Thus, the impact of EEOSs on bills can be roughly divided into two categories: the direct impact on bills of participating consumers, and the indirect impact on bills across all consumers – savings that result from avoided investments in generation, transmission, and distribution infrastructure.
Our research found that these net-benefits to bill payers can be modelled over time. Initially the total energy bill will increase due to the cost of EEOs and higher unit prices. However, over time consumers’ bills are reduced resulting from the energy savings generating net-benefits after a few years.
For a fictitious case this effect is illustrated in the graph below. The data are based on typical characteristics of EEOs in Europe, and therefore are a realistic reflection of the cost savings to expect over time. After five years, the modelled EEOs generate net-benefits as indicated in the graph. Over 20 years, the benefits exceed the cost by more than a factor of 4.
Assuming a succession of EEOSs over 30 years, the long-term benefits are significant with total bill savings of close to 4,000 Euro over the 30-year period and a reduction of the average annual energy bill of 17%.
Additionally, the societal, or non-energy, benefits delivered by EEOs and other energy efficiency measures are substantial. In 2011, the International Energy Agency began its work on identifying and evaluating the non-energy benefits of energy efficiency, which include better health through reduced pollution, increased comfort, economic stimulus, employment creation, cost savings in transmission and distribution, avoided CO2 allowance costs, and air quality improvements. Data from the UK suggests that the non-energy benefits alone (including health, comfort, air quality, and carbon mitigation) exceed €4 for every €1 spent through the EEO.
Despite this diversity of benefits, most evaluations that are currently carried out in Europe focus on one benefit only—bill savings. A more comprehensive analysis would need to incorporate and monetise a much wider suite of benefits.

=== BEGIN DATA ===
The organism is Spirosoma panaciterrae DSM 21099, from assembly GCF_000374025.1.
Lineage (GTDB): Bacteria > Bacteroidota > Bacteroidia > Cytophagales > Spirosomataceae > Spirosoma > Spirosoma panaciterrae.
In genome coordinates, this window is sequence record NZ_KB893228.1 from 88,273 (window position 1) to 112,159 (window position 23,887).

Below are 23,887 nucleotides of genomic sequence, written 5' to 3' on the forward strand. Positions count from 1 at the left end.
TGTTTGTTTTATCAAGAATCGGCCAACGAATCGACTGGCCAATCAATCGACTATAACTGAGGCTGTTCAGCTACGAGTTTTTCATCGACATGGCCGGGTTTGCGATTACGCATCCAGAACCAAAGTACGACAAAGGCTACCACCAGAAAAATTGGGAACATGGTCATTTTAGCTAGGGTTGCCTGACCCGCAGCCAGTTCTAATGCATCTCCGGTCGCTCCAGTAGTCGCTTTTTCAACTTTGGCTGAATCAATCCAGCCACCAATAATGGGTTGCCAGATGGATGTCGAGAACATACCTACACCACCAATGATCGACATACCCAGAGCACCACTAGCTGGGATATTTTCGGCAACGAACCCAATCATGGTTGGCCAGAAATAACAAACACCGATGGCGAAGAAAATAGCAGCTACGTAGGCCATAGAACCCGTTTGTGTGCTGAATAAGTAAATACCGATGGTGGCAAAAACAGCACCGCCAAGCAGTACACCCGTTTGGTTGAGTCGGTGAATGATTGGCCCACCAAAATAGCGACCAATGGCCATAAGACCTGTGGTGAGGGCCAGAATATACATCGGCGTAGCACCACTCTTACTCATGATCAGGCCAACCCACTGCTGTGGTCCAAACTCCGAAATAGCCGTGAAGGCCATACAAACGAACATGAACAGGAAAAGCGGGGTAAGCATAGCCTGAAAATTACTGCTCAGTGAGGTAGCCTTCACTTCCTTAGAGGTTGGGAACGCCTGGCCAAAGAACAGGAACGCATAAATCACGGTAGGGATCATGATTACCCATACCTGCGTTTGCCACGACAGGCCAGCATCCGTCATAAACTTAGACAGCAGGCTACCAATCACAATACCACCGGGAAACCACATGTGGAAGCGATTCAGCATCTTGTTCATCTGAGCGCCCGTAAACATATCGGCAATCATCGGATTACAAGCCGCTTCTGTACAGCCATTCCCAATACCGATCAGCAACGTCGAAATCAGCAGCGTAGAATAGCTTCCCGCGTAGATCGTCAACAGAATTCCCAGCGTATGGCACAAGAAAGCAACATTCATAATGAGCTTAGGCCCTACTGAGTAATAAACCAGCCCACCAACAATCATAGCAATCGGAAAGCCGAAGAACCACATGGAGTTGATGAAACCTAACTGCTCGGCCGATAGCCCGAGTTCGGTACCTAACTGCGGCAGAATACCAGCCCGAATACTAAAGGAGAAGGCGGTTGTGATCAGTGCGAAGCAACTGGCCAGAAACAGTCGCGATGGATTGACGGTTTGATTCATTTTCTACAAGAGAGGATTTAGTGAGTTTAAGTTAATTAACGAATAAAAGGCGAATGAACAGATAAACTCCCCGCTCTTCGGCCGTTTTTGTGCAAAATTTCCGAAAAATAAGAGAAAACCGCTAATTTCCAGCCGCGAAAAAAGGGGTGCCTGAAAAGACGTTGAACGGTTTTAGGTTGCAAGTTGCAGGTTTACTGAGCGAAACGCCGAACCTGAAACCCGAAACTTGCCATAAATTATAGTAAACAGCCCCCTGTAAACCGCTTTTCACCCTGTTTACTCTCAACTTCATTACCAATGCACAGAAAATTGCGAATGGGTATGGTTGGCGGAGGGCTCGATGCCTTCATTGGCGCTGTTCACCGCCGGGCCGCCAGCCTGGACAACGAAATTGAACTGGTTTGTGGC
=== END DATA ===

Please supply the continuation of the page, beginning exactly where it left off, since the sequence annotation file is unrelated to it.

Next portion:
In particular, the methods for carrying out impact assessments and evaluations of EEOs (and other efficiency policies) need to be adjusted to allow for accounting for the multiple benefits of energy efficiency both at EU and national level. The current practice of largely ignoring those multiple benefits in cost-benefit analyses underestimates the true value of efficiency and sends potentially misleading messages.
This requires changes in the guidance on conducting impact assessments and an explicit consideration of all multiple benefits rather than just a selected few. EU policy makers need to use a methodology that allows broad-brush assessments of the multiple benefits of energy efficiency by, for example, estimating typical benefits for each kWh saved.
At a national level, Member States can modify their methodologies for conducting policy assessments and evaluations to better reflect the full range of benefits beyond the mere bill savings. Where data collection is burdensome and complex, the use of rough estimates (e.g., jobs created per million euros invested in energy efficiency) and/or adders (e.g., five-percent increase of the benefits to account for health improvements) is a simple option to include multiple benefits.
Our research evidences what international experience has demonstrated for a long time: if designed properly, EEOs are an effective policy mechanism and can deliver large energy savings and multiple benefits at low cost. EU Member States need to act through improving their existing and implementing additional EEOs. They also need to systematically consider the multiple benefits of EEOs, and energy efficiency more generally, when making decisions about future policies. Ultimately, this will be one of the cornerstones of Europe’s much needed clean energy transition.
Dr Jan Rosenow is a Senior Associate at the Regulatory Assistance Project, a Senior Research Fellow at the University of Sussex, SPRU and an Honorary Research Fellow at the University of Oxford, Environmental Change Institute. Edith Bayer is an Associate with the Regulatory Assistance Project, based in Brussels.
The report can be downloaded from the RAP website.
 Centre for Economic and Business Research (2011), British Gas Home Energy Report 2011: An assessment of the drivers of domestic natural gas consumption, London.
 The figures provided by the Cavity Insulation Guarantee Agency on the delivery rates more or less match the figures of cavity walls installed with CERT funding. There are no data for other types of energy efficiency available but anecdotal evidence suggests that most of the market was dependent on CERT which is also evident from the drop of the installation rates of loft insulation after CERT ended.